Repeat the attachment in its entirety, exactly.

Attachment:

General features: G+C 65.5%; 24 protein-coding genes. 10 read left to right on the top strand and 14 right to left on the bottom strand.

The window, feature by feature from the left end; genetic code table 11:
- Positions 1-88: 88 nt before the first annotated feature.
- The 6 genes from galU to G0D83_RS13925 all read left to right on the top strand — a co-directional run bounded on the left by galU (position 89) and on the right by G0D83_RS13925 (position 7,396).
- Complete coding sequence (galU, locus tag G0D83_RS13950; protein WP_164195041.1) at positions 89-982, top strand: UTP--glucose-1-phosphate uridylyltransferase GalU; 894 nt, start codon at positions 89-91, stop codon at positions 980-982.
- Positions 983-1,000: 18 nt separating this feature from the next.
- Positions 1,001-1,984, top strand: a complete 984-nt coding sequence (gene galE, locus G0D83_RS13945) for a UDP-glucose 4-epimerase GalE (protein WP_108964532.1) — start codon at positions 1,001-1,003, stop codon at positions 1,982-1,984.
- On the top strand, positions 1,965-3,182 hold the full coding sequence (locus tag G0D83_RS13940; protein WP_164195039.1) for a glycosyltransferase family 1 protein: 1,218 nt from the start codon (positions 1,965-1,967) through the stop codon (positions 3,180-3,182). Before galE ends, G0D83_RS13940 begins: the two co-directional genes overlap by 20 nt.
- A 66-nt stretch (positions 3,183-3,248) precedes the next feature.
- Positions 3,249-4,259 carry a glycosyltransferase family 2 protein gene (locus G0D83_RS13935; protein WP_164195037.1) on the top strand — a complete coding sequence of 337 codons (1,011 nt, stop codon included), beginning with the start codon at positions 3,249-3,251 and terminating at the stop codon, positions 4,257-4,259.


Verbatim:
General features: G+C 65.5%; 24 protein-coding genes. 10 read left to right on the top strand and 14 right to left on the bottom strand.

The window, feature by feature from the left end; genetic code table 11:
- Positions 1-88: 88 nt before the first annotated feature.
- The 6 genes from galU to G0D83_RS13925 all read left to right on the top strand — a co-directional run bounded on the left by galU (position 89) and on the right by G0D83_RS13925 (position 7,396).
- Complete coding sequence (galU, locus tag G0D83_RS13950; protein WP_164195041.1) at positions 89-982, top strand: UTP--glucose-1-phosphate uridylyltransferase GalU; 894 nt, start codon at positions 89-91, stop codon at positions 980-982.
- Positions 983-1,000: 18 nt separating this feature from the next.
- Positions 1,001-1,984, top strand: a complete 984-nt coding sequence (gene galE, locus G0D83_RS13945) for a UDP-glucose 4-epimerase GalE (protein WP_108964532.1) — start codon at positions 1,001-1,003, stop codon at positions 1,982-1,984.
- On the top strand, positions 1,965-3,182 hold the full coding sequence (locus tag G0D83_RS13940; protein WP_164195039.1) for a glycosyltransferase family 1 protein: 1,218 nt from the start codon (positions 1,965-1,967) through the stop codon (positions 3,180-3,182). Before galE ends, G0D83_RS13940 begins: the two co-directional genes overlap by 20 nt.
- A 66-nt stretch (positions 3,183-3,248) precedes the next feature.
- Positions 3,249-4,259 carry a glycosyltransferase family 2 protein gene (locus G0D83_RS13935; protein WP_164195037.1) on the top strand — a complete coding sequence of 337 codons (1,011 nt, stop codon included), beginning with the start codon at positions 3,249-3,251 and terminating at the stop codon, positions 4,257-4,259.